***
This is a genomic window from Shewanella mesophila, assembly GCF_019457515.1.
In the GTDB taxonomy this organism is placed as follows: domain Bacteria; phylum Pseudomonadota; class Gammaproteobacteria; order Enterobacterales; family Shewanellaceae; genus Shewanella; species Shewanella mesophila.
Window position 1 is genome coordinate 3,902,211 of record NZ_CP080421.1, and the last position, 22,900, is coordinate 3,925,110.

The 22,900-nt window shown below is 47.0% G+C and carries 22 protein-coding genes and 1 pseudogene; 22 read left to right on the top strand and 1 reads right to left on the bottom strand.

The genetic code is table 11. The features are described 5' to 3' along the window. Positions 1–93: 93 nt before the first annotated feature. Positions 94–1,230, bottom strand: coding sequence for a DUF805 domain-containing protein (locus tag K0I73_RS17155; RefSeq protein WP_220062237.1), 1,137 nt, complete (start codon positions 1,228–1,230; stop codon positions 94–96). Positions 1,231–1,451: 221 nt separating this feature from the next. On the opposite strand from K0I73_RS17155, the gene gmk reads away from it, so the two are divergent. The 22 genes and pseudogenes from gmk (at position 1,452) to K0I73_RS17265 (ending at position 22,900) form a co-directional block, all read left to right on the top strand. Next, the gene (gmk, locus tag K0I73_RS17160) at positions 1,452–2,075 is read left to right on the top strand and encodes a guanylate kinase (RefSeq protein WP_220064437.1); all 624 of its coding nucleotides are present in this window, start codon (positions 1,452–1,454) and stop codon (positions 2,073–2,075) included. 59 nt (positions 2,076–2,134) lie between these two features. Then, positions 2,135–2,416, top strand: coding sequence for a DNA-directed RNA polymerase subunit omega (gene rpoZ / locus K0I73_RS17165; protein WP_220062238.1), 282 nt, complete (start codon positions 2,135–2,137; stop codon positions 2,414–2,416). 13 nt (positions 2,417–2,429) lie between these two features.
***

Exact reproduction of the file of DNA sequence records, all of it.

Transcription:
This is a genomic window from Shewanella mesophila, assembly GCF_019457515.1.
In the GTDB taxonomy this organism is placed as follows: domain Bacteria; phylum Pseudomonadota; class Gammaproteobacteria; order Enterobacterales; family Shewanellaceae; genus Shewanella; species Shewanella mesophila.
Window position 1 is genome coordinate 3,902,211 of record NZ_CP080421.1, and the last position, 22,900, is coordinate 3,925,110.

The 22,900-nt window shown below is 47.0% G+C and carries 22 protein-coding genes and 1 pseudogene; 22 read left to right on the top strand and 1 reads right to left on the bottom strand.

The genetic code is table 11. The features are described 5' to 3' along the window. Positions 1–93: 93 nt before the first annotated feature. Positions 94–1,230, bottom strand: coding sequence for a DUF805 domain-containing protein (locus tag K0I73_RS17155; RefSeq protein WP_220062237.1), 1,137 nt, complete (start codon positions 1,228–1,230; stop codon positions 94–96). Positions 1,231–1,451: 221 nt separating this feature from the next. On the opposite strand from K0I73_RS17155, the gene gmk reads away from it, so the two are divergent. The 22 genes and pseudogenes from gmk (at position 1,452) to K0I73_RS17265 (ending at position 22,900) form a co-directional block, all read left to right on the top strand. Next, the gene (gmk, locus tag K0I73_RS17160) at positions 1,452–2,075 is read left to right on the top strand and encodes a guanylate kinase (RefSeq protein WP_220064437.1); all 624 of its coding nucleotides are present in this window, start codon (positions 1,452–1,454) and stop codon (positions 2,073–2,075) included. 59 nt (positions 2,076–2,134) lie between these two features. Then, positions 2,135–2,416, top strand: coding sequence for a DNA-directed RNA polymerase subunit omega (gene rpoZ / locus K0I73_RS17165; protein WP_220062238.1), 282 nt, complete (start codon positions 2,135–2,137; stop codon positions 2,414–2,416). 13 nt (positions 2,417–2,429) lie between these two features.